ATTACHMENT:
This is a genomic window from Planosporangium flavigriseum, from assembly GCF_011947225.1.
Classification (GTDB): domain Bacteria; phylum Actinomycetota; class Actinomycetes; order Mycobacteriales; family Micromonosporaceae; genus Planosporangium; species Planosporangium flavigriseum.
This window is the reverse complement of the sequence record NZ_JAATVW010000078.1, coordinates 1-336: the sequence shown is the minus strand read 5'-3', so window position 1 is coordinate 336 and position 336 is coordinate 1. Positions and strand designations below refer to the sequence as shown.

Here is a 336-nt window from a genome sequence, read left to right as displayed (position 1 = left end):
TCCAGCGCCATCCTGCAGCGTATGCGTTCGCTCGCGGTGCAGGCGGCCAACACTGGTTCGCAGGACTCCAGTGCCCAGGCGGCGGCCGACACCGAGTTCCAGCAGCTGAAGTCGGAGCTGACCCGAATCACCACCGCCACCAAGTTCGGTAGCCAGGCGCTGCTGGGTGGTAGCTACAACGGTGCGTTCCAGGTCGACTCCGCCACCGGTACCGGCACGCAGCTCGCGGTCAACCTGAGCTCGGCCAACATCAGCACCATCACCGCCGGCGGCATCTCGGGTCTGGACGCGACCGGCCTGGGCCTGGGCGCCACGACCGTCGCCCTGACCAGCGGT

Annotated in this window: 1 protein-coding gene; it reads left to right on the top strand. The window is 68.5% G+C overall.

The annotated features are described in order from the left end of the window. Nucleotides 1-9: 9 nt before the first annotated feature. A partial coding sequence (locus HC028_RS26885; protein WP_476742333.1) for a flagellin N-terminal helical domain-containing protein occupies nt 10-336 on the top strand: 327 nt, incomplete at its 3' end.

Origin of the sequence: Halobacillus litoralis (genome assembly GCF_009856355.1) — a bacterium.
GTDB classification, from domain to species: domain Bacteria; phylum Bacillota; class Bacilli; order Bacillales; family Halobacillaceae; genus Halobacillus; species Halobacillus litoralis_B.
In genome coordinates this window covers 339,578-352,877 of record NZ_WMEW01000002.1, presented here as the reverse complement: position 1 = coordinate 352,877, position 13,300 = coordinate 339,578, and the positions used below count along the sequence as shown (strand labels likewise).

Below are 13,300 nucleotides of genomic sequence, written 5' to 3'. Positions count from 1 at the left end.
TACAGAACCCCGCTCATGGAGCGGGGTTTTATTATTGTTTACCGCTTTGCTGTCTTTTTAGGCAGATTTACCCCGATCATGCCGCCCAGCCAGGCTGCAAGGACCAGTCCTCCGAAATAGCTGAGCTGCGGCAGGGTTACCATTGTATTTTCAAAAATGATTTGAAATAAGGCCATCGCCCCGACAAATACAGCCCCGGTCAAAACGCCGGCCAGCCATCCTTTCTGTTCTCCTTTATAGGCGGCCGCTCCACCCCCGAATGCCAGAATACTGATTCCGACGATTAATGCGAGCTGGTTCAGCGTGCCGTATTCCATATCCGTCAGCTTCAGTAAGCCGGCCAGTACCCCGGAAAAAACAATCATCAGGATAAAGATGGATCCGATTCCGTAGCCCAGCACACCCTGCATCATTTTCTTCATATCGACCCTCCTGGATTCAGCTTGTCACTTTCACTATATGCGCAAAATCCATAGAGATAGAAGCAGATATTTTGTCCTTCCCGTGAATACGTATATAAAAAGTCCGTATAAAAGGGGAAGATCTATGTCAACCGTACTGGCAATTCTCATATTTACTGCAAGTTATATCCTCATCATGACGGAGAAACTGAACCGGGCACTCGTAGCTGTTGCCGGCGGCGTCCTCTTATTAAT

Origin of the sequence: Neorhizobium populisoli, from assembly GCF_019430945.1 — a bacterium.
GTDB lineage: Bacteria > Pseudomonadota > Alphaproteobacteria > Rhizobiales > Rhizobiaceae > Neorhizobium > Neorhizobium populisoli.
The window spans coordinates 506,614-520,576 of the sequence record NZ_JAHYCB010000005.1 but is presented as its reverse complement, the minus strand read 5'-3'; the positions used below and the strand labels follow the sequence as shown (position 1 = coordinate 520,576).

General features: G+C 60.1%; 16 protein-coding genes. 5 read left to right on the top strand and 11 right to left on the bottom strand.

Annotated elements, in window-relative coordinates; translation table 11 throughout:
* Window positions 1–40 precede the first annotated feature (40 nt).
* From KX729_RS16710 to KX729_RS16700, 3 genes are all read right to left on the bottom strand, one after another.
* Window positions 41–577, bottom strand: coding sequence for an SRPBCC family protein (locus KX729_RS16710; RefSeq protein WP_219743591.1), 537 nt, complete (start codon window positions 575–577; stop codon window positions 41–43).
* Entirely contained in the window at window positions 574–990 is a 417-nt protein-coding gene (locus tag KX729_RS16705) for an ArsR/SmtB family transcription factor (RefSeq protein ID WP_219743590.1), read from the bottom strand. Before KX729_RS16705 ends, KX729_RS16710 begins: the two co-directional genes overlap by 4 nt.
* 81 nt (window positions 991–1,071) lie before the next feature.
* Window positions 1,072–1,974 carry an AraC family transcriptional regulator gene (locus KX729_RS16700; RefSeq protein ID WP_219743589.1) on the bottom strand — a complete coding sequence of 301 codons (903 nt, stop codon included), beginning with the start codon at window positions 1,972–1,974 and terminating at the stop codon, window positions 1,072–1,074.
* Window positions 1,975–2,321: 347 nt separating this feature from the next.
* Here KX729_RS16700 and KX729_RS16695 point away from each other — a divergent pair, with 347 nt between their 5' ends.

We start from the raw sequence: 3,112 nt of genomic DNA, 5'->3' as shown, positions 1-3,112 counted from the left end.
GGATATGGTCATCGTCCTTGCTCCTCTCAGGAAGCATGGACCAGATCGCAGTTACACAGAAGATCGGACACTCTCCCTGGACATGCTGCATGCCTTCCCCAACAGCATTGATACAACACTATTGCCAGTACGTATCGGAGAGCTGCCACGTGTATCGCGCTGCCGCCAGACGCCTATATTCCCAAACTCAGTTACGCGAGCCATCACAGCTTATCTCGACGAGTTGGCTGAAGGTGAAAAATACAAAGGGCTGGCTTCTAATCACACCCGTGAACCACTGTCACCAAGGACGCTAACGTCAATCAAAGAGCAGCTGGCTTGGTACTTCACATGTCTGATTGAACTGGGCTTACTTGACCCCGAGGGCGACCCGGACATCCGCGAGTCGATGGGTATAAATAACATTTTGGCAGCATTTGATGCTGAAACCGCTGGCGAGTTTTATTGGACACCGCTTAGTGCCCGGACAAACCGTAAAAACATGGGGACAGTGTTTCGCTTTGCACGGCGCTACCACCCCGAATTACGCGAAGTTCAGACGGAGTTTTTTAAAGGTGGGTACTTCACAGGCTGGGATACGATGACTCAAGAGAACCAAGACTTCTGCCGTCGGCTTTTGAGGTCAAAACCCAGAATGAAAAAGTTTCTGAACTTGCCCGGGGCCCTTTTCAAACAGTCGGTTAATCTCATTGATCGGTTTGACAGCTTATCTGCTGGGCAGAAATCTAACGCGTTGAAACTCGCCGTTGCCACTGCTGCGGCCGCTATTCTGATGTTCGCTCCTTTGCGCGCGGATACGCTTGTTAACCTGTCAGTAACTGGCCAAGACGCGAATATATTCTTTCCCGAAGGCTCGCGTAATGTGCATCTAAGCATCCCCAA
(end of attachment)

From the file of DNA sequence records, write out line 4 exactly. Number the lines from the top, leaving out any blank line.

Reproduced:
Here is a 336-nt window from a genome sequence, read left to right as displayed (position 1 = left end):